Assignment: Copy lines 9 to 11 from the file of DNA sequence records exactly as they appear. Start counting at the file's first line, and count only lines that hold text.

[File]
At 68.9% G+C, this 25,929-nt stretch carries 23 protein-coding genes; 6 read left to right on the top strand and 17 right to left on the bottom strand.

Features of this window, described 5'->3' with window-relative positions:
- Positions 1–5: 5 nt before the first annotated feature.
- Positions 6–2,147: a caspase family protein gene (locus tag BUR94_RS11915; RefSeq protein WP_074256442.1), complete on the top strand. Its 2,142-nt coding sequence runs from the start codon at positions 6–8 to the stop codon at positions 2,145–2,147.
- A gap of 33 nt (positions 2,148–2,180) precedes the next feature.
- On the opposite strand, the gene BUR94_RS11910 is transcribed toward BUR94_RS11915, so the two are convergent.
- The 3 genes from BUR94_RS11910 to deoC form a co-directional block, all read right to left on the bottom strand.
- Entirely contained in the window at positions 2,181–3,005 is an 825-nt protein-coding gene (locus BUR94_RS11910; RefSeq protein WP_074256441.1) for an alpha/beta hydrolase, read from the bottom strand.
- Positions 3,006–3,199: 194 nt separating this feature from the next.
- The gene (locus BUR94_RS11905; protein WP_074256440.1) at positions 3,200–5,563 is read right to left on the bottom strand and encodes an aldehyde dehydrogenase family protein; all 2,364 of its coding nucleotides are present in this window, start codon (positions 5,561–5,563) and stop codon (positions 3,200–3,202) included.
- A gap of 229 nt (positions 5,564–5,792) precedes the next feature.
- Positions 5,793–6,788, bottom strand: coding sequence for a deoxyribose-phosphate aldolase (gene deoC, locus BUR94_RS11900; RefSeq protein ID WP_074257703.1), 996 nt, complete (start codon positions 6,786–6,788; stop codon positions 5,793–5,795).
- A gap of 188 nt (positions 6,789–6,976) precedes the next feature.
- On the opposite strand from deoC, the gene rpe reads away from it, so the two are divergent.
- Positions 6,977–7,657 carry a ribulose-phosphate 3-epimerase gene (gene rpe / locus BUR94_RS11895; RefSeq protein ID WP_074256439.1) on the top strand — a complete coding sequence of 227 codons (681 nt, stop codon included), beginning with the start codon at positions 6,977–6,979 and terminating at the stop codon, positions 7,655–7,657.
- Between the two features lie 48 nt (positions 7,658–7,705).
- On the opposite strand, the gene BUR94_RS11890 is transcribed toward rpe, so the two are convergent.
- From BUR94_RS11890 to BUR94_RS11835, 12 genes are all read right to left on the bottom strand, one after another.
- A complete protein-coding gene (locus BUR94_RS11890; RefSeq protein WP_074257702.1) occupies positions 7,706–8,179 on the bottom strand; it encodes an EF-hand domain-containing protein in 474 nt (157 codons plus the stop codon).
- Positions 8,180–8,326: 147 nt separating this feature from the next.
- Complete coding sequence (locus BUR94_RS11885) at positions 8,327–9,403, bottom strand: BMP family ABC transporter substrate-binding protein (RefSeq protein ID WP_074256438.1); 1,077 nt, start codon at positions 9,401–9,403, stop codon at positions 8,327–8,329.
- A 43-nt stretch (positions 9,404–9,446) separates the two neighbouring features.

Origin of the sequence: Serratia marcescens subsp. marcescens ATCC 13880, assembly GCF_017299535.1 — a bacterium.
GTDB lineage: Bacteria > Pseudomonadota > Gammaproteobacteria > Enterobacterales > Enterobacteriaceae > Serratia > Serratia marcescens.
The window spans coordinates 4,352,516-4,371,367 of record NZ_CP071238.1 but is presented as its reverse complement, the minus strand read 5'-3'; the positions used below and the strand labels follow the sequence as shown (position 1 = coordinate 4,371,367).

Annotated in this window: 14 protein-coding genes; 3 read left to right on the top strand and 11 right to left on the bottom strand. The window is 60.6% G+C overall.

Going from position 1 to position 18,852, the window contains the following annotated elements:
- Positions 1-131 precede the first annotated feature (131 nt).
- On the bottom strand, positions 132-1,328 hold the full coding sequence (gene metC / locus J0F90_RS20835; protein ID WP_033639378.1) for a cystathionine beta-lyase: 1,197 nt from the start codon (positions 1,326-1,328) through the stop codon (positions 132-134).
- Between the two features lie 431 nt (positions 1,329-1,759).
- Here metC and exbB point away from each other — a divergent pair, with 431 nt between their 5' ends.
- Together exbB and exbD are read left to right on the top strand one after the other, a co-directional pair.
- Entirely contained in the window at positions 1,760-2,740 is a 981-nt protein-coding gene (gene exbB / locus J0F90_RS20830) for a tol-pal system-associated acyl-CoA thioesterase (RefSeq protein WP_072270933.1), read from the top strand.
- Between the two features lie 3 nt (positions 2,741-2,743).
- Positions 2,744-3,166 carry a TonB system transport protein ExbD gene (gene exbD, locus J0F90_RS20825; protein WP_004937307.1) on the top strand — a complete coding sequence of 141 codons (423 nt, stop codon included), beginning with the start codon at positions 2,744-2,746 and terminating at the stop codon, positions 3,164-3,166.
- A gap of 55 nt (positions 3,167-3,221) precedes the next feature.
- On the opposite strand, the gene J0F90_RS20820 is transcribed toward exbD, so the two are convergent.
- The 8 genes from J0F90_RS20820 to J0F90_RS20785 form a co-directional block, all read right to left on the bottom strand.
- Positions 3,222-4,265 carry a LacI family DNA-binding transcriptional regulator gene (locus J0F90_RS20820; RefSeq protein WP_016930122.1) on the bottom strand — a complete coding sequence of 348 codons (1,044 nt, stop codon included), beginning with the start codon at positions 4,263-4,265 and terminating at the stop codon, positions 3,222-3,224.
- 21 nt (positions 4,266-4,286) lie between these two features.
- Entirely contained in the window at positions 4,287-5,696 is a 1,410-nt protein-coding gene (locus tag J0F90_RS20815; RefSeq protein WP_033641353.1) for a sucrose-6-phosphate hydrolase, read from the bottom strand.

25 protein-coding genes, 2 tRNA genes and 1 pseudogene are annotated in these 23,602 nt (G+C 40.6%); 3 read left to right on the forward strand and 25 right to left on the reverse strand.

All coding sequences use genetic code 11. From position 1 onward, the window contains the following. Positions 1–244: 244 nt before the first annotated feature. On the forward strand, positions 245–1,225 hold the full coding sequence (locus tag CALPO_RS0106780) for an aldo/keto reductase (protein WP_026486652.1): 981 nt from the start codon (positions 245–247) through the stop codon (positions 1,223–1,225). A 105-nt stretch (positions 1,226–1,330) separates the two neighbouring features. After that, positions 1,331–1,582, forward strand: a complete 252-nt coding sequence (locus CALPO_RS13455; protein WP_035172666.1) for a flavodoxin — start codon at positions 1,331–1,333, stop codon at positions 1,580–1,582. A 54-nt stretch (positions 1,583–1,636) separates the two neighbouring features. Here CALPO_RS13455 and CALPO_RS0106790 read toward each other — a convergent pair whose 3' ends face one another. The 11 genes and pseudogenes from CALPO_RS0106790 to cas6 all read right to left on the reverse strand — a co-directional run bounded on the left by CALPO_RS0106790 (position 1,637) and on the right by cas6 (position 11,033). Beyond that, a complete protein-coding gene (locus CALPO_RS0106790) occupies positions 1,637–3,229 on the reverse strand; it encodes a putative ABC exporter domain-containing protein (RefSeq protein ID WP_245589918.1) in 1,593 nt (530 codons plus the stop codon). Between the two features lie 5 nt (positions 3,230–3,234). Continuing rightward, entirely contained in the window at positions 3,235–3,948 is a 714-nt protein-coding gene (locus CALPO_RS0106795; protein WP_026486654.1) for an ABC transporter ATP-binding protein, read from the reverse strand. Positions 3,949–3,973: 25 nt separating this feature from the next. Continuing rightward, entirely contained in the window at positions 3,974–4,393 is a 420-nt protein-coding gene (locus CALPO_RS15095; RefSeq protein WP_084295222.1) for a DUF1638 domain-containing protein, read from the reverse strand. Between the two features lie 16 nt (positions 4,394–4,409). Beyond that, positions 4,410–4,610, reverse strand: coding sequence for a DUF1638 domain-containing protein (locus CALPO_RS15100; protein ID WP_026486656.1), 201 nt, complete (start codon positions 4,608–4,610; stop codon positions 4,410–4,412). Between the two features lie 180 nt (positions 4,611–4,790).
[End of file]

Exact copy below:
- Positions 3,006–3,199: 194 nt separating this feature from the next.
- The gene (locus BUR94_RS11905; protein WP_074256440.1) at positions 3,200–5,563 is read right to left on the bottom strand and encodes an aldehyde dehydrogenase family protein; all 2,364 of its coding nucleotides are present in this window, start codon (positions 5,561–5,563) and stop codon (positions 3,200–3,202) included.
- A gap of 229 nt (positions 5,564–5,792) precedes the next feature.